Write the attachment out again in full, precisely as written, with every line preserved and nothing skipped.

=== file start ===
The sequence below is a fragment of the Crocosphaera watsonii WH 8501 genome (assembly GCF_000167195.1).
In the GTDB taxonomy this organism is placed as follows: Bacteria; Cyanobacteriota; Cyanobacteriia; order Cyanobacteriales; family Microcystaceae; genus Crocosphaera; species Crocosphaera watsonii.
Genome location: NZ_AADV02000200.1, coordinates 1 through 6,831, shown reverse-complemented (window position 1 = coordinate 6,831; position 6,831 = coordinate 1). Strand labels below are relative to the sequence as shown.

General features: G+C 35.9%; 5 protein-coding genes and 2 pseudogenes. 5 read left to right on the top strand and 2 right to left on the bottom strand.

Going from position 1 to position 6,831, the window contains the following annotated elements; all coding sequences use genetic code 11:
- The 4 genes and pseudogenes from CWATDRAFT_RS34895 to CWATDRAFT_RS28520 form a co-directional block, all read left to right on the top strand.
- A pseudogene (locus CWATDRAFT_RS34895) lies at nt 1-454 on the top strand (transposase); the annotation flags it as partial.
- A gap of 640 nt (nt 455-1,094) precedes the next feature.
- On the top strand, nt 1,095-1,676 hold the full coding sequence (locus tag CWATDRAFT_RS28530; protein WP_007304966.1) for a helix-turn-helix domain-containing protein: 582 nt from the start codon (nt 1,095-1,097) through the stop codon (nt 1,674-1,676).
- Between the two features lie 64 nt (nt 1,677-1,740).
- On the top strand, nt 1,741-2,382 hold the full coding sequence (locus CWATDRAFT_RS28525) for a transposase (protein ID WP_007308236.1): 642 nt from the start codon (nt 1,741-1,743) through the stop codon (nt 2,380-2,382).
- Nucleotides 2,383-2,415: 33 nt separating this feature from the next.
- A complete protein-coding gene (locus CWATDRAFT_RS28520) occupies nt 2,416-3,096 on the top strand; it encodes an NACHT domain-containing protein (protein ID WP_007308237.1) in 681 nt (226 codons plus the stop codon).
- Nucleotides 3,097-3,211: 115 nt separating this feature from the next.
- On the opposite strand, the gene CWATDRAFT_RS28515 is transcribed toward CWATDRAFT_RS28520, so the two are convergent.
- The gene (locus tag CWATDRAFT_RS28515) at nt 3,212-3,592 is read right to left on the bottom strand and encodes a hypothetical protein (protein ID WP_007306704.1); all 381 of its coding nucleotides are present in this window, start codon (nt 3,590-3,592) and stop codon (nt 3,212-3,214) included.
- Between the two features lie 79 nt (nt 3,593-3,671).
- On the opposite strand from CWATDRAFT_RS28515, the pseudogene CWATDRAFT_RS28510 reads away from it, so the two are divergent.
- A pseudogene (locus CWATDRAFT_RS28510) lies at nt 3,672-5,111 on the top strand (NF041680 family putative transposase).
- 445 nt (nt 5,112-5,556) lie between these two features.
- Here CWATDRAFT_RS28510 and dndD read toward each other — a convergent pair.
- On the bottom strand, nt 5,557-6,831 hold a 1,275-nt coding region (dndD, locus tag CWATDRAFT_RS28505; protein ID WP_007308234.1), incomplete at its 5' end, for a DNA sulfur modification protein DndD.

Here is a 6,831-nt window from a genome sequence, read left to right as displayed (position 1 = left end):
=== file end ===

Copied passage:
The sequence below is a fragment of the Crocosphaera watsonii WH 8501 genome (assembly GCF_000167195.1).
In the GTDB taxonomy this organism is placed as follows: Bacteria; Cyanobacteriota; Cyanobacteriia; order Cyanobacteriales; family Microcystaceae; genus Crocosphaera; species Crocosphaera watsonii.
Genome location: NZ_AADV02000200.1, coordinates 1 through 6,831, shown reverse-complemented (window position 1 = coordinate 6,831; position 6,831 = coordinate 1). Strand labels below are relative to the sequence as shown.

General features: G+C 35.9%; 5 protein-coding genes and 2 pseudogenes. 5 read left to right on the top strand and 2 right to left on the bottom strand.

Going from position 1 to position 6,831, the window contains the following annotated elements; all coding sequences use genetic code 11:
- The 4 genes and pseudogenes from CWATDRAFT_RS34895 to CWATDRAFT_RS28520 form a co-directional block, all read left to right on the top strand.
- A pseudogene (locus CWATDRAFT_RS34895) lies at nt 1-454 on the top strand (transposase); the annotation flags it as partial.
- A gap of 640 nt (nt 455-1,094) precedes the next feature.
- On the top strand, nt 1,095-1,676 hold the full coding sequence (locus tag CWATDRAFT_RS28530; protein WP_007304966.1) for a helix-turn-helix domain-containing protein: 582 nt from the start codon (nt 1,095-1,097) through the stop codon (nt 1,674-1,676).
- Between the two features lie 64 nt (nt 1,677-1,740).
- On the top strand, nt 1,741-2,382 hold the full coding sequence (locus CWATDRAFT_RS28525) for a transposase (protein ID WP_007308236.1): 642 nt from the start codon (nt 1,741-1,743) through the stop codon (nt 2,380-2,382).
- Nucleotides 2,383-2,415: 33 nt separating this feature from the next.
- A complete protein-coding gene (locus CWATDRAFT_RS28520) occupies nt 2,416-3,096 on the top strand; it encodes an NACHT domain-containing protein (protein ID WP_007308237.1) in 681 nt (226 codons plus the stop codon).
- Nucleotides 3,097-3,211: 115 nt separating this feature from the next.
- On the opposite strand, the gene CWATDRAFT_RS28515 is transcribed toward CWATDRAFT_RS28520, so the two are convergent.
- The gene (locus tag CWATDRAFT_RS28515) at nt 3,212-3,592 is read right to left on the bottom strand and encodes a hypothetical protein (protein ID WP_007306704.1); all 381 of its coding nucleotides are present in this window, start codon (nt 3,590-3,592) and stop codon (nt 3,212-3,214) included.
- Between the two features lie 79 nt (nt 3,593-3,671).
- On the opposite strand from CWATDRAFT_RS28515, the pseudogene CWATDRAFT_RS28510 reads away from it, so the two are divergent.
- A pseudogene (locus CWATDRAFT_RS28510) lies at nt 3,672-5,111 on the top strand (NF041680 family putative transposase).
- 445 nt (nt 5,112-5,556) lie between these two features.
- Here CWATDRAFT_RS28510 and dndD read toward each other — a convergent pair.
- On the bottom strand, nt 5,557-6,831 hold a 1,275-nt coding region (dndD, locus tag CWATDRAFT_RS28505; protein ID WP_007308234.1), incomplete at its 5' end, for a DNA sulfur modification protein DndD.

Here is a 6,831-nt window from a genome sequence, read left to right as displayed (position 1 = left end):